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Dive Review of Philippine Siren in
Philippines/Southern Visayas

Philippine Siren, Oct, 2011,

by Michael J. Millet, CA, US (Top Contributor Top Contributor 65 reports with 15 Helpful votes). Report 6308.

Reporter and Travel

Dive Experience Over 1000 dives
Where else diving All over the Caribbean; Galapagos, Socorros, PNG, GBR, Solomons, Vanuatu, Fiji, Indonesia, Palau, Yap, Korsae, Chuuk
Closest Airport Getting There

Dive Conditions

Weather sunny, windy, rainy, cloudy Seas calm, choppy
Water Temp 82 to 85 Fahrenheit Wetsuit Thickness 3
Water Visibility 40 to 80 Feet

Dive Policy

Dive own profile yes
Enforced diving restrictions No Deco
Liveaboard? yes Nitrox Available? yes

What I Saw

Sharks None Mantas None
Dolphins None Whale Sharks None
Turtles > 2 Whales None
Corals 3 stars Tropical Fish 3 stars
Small Critters 3 stars Large Fish N/A
Large Pelagics N/A

Underwater Photography 1 (worst) - 5 (best):

Subject Matter 3 stars Boat Facilities 3 stars
Overall rating for UWP's 3 stars Shore Facilities N/A
UW Photo Comments The Philippine Siren had adequate rinse tanks for cameras, and the crew was careful handling camera gear on/off the dive skiffs. The camera table is located inside the salon and away from the dive deck. It is not large enough to handle more than 2 larger camera rigs with strobes. Some cameras had to use space a raised floor area in the salon. There is covered space on the dive deck for a 1st class camera table, but this area is currently used for massages. Is this a live-aboard or a spa?
This area is touted for its macro photography, but I was a bit disappointed in this regard. 2 days at Apo and Dauin islands offered the best opportunities for such but the remainder of the 10 day trip did not meet expectations.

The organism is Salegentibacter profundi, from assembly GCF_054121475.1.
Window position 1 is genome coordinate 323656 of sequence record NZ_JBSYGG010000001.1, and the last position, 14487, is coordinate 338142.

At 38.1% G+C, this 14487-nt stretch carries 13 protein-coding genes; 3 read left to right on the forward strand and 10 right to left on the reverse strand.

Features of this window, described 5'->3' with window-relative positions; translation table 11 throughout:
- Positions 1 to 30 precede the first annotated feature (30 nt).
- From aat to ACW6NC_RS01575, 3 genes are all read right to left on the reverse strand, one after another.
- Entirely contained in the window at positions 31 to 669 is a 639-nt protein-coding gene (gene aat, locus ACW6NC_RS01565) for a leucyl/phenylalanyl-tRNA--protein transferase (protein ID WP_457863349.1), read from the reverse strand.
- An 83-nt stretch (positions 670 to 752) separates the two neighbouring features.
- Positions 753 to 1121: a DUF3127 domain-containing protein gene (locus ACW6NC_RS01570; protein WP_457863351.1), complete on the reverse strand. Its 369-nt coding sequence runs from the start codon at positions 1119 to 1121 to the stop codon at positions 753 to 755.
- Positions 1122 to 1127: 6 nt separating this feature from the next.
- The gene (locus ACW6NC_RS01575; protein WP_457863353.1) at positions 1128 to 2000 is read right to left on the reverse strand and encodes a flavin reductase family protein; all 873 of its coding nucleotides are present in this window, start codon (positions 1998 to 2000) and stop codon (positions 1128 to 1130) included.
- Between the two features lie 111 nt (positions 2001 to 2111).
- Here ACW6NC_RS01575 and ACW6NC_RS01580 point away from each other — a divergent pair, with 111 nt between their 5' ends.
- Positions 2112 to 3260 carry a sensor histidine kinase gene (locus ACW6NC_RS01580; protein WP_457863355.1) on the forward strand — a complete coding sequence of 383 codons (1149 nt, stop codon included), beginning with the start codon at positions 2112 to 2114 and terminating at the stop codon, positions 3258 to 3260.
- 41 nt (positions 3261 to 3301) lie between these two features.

Ratings and Overall Comments 1 (worst) - 5 (best):

Accommodations 3 stars Food 4 stars
Service and Attitude 3 stars Environmental Sensitivity 3 stars
Dive Operation 4 stars Shore Diving N/A
Snorkeling N/A
Value for $$ 2 stars
Beginners 3 stars
Advanced 3 stars
Comments The Philippine Siren is a fairly spacious live-aboard that is kept clean and picked-up. It has 2 sailing masts that are for show not to go. The sails were raised only on the last day for photo ops. The dive deck is towards the bow, then the salon and then an open dining area where the helm is located. Cabins are roomy with a large window and in-cabin A/C. Storage is adequate; the bathroom could use more shelves that are not located in the shower area. I had a single cabin with twin bunks. With heavy rains at the start of the trip, my initial bunk got soaked from a leaky ceiling. Fortunately, I was able to move to the other bunk.

All meals are served buffet style in the open dining area. The food was generous and tasty with a nice variety of Filipino and Western foods. We all dug in when Chef Jimmy proclaimed: "What are you waiting for?"